Our letter to Reps. Polis and Messer

February 11, 2015

Dear Representatives Polis and Messer:

We write on behalf of the Parent Coalition for Student Privacy, a nationwide network of parents, citizens, and privacy advocates, concerned with the widespread, rampant, and poorly regulated data collection, data-sharing, data-tracking, data-warehousing, data-mining, and commercial exploitation of personally identifiable student information. We thank you for your interest in this important topic and for your ongoing efforts to strengthen student privacy protections.

As you are well aware, parents across the country are increasingly alarmed about the everyday uses and abuses of their children’s personal data. Many parents are only recently learning how much of their children’s most sensitive information is being collected and shared via their schools with commercial vendors, private organizations, state agencies, and other third parties. Though the evidence of the benefits of this widespread collection and disclosure of children’s personal information is weak, the risks are all too evident. Families are mobilizing to counter this virtually unfettered third-party access to their children’s private data, and have demonstrated the effectiveness of their advocacy at the state level.

While we welcome federal legislation to strengthen student privacy protections, we are concerned that this effort may be incomplete, inadequate, or co-opted by special interests. As the tide of opposition to non-consensual capture, disclosure, and re-disclosure of student educational data has grown, various groups have sought to placate parents with various assurances. These assurances, however, are weak, as they fail to deal with student privacy within the framework of fair information practices. The recent voluntary corporate Student Privacy Pledge, for example, was a first step in addressing these issues; but the Pledge has deficiencies and gaps that render it ineffective in addressing our legitimate concerns.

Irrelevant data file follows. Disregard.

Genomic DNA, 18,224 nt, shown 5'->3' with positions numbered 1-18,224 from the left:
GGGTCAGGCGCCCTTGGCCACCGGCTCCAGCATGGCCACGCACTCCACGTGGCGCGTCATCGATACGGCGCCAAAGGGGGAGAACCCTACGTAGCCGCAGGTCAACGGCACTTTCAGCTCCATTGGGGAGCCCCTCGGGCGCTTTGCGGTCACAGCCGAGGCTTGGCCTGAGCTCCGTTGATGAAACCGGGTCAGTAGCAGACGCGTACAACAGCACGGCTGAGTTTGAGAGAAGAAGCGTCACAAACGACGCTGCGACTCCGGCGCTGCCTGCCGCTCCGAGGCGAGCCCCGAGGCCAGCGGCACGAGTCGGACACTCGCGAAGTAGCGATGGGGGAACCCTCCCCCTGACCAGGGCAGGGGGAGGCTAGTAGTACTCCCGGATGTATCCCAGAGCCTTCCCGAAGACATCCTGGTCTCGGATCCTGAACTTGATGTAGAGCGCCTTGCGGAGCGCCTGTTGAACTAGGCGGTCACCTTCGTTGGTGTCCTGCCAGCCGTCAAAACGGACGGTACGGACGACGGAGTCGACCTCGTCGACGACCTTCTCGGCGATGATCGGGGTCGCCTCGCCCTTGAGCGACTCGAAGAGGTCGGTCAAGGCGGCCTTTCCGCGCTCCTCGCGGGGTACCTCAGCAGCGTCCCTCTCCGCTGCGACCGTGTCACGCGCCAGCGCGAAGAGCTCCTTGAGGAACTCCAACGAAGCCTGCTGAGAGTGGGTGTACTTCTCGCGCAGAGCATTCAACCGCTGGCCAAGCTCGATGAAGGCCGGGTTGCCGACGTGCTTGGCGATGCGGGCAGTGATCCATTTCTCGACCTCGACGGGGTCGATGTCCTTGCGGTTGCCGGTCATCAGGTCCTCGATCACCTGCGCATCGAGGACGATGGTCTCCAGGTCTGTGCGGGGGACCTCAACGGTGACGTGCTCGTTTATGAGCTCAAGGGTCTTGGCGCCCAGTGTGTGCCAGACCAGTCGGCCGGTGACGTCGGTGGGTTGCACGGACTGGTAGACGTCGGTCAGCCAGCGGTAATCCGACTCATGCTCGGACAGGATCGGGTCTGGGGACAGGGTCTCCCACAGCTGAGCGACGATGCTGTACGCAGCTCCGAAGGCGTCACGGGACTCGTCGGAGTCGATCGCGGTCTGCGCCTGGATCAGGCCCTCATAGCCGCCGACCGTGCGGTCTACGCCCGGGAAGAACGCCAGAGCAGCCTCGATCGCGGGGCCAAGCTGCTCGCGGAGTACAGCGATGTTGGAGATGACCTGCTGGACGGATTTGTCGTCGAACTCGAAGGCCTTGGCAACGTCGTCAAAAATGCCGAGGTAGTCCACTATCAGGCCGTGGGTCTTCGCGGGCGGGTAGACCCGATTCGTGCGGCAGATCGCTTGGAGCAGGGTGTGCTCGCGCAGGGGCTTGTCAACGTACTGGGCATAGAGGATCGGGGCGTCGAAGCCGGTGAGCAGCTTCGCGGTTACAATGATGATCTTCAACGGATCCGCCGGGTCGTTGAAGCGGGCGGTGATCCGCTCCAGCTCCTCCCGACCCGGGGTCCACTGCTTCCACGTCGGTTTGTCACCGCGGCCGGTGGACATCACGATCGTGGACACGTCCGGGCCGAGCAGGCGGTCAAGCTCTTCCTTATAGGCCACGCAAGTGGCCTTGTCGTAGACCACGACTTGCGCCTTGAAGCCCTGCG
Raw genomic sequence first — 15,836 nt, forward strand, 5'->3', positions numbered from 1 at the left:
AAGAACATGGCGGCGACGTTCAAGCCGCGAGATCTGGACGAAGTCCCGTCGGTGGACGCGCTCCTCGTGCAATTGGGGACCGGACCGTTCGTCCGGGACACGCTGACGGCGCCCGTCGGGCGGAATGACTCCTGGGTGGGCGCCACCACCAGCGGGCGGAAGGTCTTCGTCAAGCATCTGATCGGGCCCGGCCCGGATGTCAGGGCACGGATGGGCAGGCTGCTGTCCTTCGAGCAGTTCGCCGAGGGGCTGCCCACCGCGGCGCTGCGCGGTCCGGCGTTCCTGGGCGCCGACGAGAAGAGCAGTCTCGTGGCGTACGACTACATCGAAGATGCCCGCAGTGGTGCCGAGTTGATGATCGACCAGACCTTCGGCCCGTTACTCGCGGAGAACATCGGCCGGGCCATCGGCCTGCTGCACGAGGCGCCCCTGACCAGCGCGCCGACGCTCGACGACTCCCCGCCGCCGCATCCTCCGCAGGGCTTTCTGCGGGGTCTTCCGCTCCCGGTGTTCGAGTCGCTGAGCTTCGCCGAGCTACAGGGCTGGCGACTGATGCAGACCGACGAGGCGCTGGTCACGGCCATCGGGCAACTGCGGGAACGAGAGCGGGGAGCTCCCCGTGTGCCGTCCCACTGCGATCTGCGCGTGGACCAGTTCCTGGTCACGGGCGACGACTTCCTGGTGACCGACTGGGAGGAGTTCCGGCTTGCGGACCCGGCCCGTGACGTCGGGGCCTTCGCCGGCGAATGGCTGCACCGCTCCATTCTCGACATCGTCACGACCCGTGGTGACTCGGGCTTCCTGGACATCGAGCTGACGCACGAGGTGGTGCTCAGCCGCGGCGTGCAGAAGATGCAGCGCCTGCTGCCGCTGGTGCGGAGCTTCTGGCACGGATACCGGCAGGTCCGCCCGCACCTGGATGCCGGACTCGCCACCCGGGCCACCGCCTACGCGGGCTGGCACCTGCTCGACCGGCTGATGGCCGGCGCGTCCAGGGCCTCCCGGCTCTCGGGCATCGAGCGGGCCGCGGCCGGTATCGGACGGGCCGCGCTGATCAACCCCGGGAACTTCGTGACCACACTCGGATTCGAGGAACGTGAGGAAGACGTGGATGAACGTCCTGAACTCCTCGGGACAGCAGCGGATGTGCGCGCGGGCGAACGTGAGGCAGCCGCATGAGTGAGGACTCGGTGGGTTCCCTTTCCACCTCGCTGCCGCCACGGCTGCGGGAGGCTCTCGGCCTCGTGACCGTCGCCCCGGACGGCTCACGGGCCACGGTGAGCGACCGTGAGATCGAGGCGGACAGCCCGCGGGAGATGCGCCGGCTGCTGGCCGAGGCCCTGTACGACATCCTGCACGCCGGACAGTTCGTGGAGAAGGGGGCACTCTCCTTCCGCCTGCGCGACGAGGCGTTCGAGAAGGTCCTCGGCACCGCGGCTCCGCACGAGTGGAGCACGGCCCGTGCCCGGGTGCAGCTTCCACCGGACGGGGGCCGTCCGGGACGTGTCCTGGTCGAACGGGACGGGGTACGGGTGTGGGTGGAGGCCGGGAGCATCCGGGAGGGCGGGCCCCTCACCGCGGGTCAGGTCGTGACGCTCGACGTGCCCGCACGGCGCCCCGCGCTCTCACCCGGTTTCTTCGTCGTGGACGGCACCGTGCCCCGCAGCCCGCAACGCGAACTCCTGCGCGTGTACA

One of our crucial concerns is the current lack of a clear affirmative obligation on the part of schools and districts to notify parents about what student data is being collected, what data is being shared with which third parties, and under what conditions. Another crucial concern is the lack of a clear legal obligation on the part of schools and districts to notify parents about which vendors the schools have authorized to collect information directly from children in class, as schools – not vendors – are the sole contact point for most parents.

Accordingly, we are writing to urge you to draft legislation that deals with educational and student privacy in a more comprehensive and effective manner. Here is a framework that we respectfully ask you to consider:

  • All personally identifiable data collected directly from students, by vendors or other third parties, whether collected in school or assigned by teachers in class or for home, should require that the school provide full notification and informed consent to parents, or to the students themselves if they are over age 18. At a minimum, parents should be informed of what data is being collected, the purpose of the data collection, how long the data will be retained and by whom and where, and the security provisions and safeguarding practices utilized by the third party. As pursuant to COPPA, parents must be afforded the right to opt out of any collection of their child’s data, at any time, if they so choose;